I for one am surprised that so many people who call themselves Christian could have voted for a political party that has now ended marriage as we know it. I think that most people who vote for the Democrat party are motivated by the desire for their neighbor’s money – they voted for the party that gives them the most goodies. They decided to sacrifice the needs of children in order to keep the money from the welfare state flowing. I hope that this SCOTUS decision helps those who voted Democrat to understand that their true positions on issues like abortion and gay marriage. I am especially concerned with people who claim to believe in God and even claim to be Christians. When it came time to be counted, you voted for abortion and gay marriage. Your vote ensured that tiny little children would feel lost in the world, making it easier for them separated from their biological mother or their biological father. That’s assuming that the selfish grown-ups even allow them to be born at all.
I think the greatest condemnation will be reserved for the pious celebrity pastors who took great pride in not educating members of their churches about what gay marriage would really do. They were so proud about not having any reasons outside of the Bible to oppose same-sex marriage. They made sure that opposition to gay marriage, like opposition to abortion and Darwinism, would be dismissed as so much religious bigotry in the public square by non-Christians. Those fideistic pastors paved the way for gay marriage, by sheltering their flock from the arguments and evidence that would have been persuasive to non-Christians. I hope that when they are forced to perform gay marriages in their churches, that they’ll finally understand why research papers, studies and academic debates are more important than singing songs in church.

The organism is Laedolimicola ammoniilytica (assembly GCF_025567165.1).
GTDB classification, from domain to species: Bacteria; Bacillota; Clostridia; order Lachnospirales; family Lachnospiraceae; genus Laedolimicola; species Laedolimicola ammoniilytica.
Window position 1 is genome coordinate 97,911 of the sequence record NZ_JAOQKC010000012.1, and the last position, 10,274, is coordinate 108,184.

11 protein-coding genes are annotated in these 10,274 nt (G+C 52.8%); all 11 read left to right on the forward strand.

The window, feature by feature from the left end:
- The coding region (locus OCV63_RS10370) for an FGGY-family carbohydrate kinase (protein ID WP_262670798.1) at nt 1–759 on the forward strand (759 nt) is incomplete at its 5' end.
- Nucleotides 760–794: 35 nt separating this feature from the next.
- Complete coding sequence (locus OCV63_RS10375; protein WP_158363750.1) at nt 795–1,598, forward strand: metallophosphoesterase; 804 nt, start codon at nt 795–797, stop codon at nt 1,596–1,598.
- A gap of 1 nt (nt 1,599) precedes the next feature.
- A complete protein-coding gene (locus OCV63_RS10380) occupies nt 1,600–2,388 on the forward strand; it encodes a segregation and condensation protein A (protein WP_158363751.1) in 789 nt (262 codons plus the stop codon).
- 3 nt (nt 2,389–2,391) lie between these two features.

UPDATE: I have been advised by Sean G. that Proposition 8 is still the law in California after this ruling. This Breitbart article explains:
As of today, there is no appellate opinion (meaning an opinion issued by a court of appeals) against Prop 8. The Supreme Court refused to issue one, and threw out the only other one (the Ninth Circuit’s). There is only a trial court opinion. So every agency in California is legally bound to regard Prop 8 as binding law.
Since no one who wants to defend Prop 8 has standing to appeal rulings on it to the Ninth Circuit, there will never be such an opinion in the federal court system. So the only way to get an appellate opinion would be in the California state court system. So someone would have to file a lawsuit regarding Prop 8, and then appeal it to a California court of appeals and then maybe to the California Supreme Court. Only when one of those courts hold Prop 8 unconstitutional can the public officials in that state regard it as stricken from the books.
That litigation could take years. And in the meantime, supporters of traditional marriage can continue making the case for marriage.
So the outcome for Prop 8 is not as bad as the outcome for DOMA.
Filed under: News, California, Christianity, Church, Defense of Marriage Act, DOMA, Freedom of Religion, Fundamentalism, Gay Marriage, Marriage, Natural Marriage, Pastor, Proposition 8, Religious Liberty, Same-Sex Marriage, SCOTUS, Supreme Court